November 16, 2012

Could Attention to Global Climate Change Decrease Support for War?
Climate change has the clear potential to cause conflict, as migrants flee no-longer-habitable areas and nations fight over increasingly scarce natural resources. But newly published research offers a more hopeful scenario. It presents tentative evidence that fears of a warming planet could bring earthlings together in a common cause. “Increased awareness of the shared threat of global climate change can, at least under some circumstances, reduce support for war, and promote efforts at peaceful coexistence and international cooperation,” writes a research team led by psychologist Tom Pyszczynski of the University of Colorado at Colorado Springs. (Tom Jacobs, Pacific Standard)

Oldest Known Stone-Tipped Spears Discovered
Human ancestors were fashioning sophisticated hunting weapons half a million years ago. An analysis of stone points from a site in South Africa called Kathu Pan 1 indicates that they were attached to shafts of wood and used as spears. The finding pushes the earliest appearance of hafted multicomponent tools back by some 200,000 years. (Kate Wong, Scientific American)

Scanning the Brains of Rappers to Study Creativity
Siyuan Liu and Allen Braun, neuroscientists at the U.S. National Institute on Deafness and Other Communication Disorders in Bethesda, Maryland, and their colleagues had 12 rappers freestyle in a functional magnetic resonance imaging machine. The artists also recited a set of memorized lyrics chosen by the researchers. By comparing the brain scans from rappers taken during freestyling to those taken during the rote recitation, they were able to see which areas of the brain are used during improvisation. (Daniel Cressey, Nature)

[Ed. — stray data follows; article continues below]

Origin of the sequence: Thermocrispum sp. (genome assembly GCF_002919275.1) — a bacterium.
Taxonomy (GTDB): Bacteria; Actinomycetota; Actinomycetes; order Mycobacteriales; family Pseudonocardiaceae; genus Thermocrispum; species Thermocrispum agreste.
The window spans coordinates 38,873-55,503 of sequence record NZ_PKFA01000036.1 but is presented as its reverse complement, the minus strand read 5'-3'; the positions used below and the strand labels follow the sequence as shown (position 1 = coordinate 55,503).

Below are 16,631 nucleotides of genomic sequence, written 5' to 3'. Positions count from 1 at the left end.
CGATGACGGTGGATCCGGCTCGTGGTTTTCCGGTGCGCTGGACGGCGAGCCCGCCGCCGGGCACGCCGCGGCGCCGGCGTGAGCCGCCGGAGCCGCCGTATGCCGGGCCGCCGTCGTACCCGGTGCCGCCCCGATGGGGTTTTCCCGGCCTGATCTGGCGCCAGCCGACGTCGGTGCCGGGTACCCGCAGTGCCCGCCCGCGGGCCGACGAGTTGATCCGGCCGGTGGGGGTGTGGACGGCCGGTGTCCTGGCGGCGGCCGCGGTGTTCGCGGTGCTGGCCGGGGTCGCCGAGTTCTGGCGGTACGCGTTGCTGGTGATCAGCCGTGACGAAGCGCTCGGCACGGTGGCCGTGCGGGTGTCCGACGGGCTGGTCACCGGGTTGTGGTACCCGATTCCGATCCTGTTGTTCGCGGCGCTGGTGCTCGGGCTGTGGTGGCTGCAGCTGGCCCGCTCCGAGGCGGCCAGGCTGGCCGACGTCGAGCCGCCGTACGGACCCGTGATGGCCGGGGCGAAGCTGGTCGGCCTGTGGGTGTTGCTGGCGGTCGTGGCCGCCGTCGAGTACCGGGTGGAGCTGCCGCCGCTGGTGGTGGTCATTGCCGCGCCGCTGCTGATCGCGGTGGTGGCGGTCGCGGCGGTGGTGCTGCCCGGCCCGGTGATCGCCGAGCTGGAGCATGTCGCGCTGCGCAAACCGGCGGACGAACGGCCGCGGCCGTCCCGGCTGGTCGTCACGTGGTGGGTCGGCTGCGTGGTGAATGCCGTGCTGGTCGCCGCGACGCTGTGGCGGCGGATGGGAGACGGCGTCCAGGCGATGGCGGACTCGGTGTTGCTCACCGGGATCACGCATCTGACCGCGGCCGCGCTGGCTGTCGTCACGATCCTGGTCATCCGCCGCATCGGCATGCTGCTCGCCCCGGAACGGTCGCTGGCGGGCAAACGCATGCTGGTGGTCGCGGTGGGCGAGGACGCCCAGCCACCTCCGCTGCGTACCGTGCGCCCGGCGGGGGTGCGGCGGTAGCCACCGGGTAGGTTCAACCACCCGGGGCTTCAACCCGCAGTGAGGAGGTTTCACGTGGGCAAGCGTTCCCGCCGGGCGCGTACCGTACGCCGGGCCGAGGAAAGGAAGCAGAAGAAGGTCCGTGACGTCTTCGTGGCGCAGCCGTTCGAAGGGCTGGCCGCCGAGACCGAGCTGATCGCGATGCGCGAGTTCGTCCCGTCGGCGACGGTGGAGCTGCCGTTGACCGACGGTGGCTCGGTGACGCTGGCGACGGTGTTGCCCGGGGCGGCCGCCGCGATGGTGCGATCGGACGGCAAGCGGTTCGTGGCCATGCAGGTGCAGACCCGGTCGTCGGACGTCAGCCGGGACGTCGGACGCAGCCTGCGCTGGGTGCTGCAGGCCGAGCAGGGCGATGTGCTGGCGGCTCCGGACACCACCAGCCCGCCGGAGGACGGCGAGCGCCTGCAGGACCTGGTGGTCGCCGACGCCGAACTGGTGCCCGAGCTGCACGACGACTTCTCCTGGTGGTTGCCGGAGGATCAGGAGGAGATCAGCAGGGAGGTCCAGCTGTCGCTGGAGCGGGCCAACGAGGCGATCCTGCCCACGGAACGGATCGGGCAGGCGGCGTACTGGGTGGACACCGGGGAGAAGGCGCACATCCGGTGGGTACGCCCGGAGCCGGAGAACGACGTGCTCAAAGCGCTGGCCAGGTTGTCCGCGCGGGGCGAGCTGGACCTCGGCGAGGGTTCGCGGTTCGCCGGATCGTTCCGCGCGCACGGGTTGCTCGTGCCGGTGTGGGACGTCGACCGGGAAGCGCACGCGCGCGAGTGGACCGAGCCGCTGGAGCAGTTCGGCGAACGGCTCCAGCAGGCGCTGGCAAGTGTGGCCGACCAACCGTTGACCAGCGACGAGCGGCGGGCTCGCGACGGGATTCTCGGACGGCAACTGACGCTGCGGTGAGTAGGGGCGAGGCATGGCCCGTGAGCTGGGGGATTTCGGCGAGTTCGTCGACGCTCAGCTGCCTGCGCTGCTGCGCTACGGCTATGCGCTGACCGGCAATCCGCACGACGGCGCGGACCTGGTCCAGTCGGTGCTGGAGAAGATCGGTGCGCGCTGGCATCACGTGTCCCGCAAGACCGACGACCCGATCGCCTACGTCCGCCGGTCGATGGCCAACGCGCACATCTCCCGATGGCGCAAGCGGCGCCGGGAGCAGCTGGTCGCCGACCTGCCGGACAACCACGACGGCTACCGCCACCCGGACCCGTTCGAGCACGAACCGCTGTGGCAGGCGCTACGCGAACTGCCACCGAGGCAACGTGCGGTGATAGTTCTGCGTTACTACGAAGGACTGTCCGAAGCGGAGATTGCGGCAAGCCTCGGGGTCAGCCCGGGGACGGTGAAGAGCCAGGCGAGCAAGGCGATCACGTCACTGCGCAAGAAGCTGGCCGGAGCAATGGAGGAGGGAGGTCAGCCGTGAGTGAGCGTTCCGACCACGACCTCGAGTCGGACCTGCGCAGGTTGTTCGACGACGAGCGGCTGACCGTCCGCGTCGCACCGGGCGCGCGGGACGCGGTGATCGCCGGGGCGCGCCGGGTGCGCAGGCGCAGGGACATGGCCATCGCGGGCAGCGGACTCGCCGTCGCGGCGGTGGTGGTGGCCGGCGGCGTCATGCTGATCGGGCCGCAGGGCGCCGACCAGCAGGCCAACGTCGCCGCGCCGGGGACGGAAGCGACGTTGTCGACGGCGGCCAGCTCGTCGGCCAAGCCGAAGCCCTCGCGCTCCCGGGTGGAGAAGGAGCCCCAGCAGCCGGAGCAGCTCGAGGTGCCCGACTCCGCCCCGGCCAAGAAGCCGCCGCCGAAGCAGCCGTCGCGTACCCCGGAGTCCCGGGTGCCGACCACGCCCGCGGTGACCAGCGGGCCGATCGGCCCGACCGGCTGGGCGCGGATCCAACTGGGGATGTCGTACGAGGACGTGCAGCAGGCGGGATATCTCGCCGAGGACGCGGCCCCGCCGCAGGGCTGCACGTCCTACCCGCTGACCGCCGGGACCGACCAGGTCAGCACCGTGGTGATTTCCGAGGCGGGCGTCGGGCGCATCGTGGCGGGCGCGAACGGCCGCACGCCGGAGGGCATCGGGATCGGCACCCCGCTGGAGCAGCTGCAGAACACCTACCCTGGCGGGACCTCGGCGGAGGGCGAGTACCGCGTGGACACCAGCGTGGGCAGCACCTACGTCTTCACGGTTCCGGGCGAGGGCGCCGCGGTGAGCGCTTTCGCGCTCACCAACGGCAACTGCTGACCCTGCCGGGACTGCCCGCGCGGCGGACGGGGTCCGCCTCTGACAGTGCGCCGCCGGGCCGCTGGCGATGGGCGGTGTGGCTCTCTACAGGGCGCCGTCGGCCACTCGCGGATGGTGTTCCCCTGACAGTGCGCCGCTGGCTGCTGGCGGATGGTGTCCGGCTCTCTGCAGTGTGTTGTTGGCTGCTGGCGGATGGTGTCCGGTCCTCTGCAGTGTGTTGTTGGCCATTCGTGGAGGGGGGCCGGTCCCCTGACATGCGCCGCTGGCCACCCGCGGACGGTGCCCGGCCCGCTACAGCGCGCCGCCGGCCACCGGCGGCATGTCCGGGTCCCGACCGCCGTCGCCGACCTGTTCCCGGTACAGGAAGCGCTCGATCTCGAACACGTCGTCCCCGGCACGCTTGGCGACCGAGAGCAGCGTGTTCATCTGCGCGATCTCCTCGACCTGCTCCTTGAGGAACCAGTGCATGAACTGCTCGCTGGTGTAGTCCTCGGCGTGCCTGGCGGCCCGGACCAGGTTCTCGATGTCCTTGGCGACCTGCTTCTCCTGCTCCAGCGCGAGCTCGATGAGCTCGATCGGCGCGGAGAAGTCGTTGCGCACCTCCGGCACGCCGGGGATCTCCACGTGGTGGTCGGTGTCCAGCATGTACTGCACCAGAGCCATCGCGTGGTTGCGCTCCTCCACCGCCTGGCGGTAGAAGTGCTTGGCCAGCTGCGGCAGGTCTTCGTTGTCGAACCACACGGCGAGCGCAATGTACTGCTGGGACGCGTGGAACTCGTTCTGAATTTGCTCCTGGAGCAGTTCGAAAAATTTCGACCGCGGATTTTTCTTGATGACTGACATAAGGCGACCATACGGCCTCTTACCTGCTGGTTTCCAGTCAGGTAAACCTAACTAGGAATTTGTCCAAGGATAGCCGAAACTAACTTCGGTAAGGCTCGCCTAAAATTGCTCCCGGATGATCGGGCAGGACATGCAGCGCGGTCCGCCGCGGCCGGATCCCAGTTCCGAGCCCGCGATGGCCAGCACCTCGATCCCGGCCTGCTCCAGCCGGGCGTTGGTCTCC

Einstein’s Genius
Many researchers have assumed that it took a very special brain to come up with the theory of relativity and other stunning insights that form the foundation of modern physics. A study of 14 newly discovered photographs of Einstein’s brain, which was preserved for study after his death, concludes that the brain was indeed highly unusual in many ways. But researchers still don’t know exactly how the brain’s extra folds and convolutions translated into Einstein’s amazing abilities. (Michael Balter, ScienceNOW)

Words and Their Meanings
Now, for the first time, patterns of brain activity have been matched with the meanings of specific words. The discovery is a step forward in our attempts to read thoughts from brain activity alone, and could help doctors identify awareness in people with brain damage. (Douglas Heaven, New Scientist)

BOOK
Can Animals Be Moral?

The book, Can Animals Be Moral?, suggests social mammals such as rats, dogs, and chimpanzees can choose to be good or bad. And because they have morality, we have moral obligations to them, said author Mark Rowlands, a University of Miami philosopher. “Animals are owed a certain kind of respect that they wouldn’t be owed if they couldn’t act morally,” Rowlands told LiveScience. But while some animals have complex emotions, they don’t necessarily have true morality, other researchers argue. (Tia Ghose, LiveScience)

Category: Field Notes

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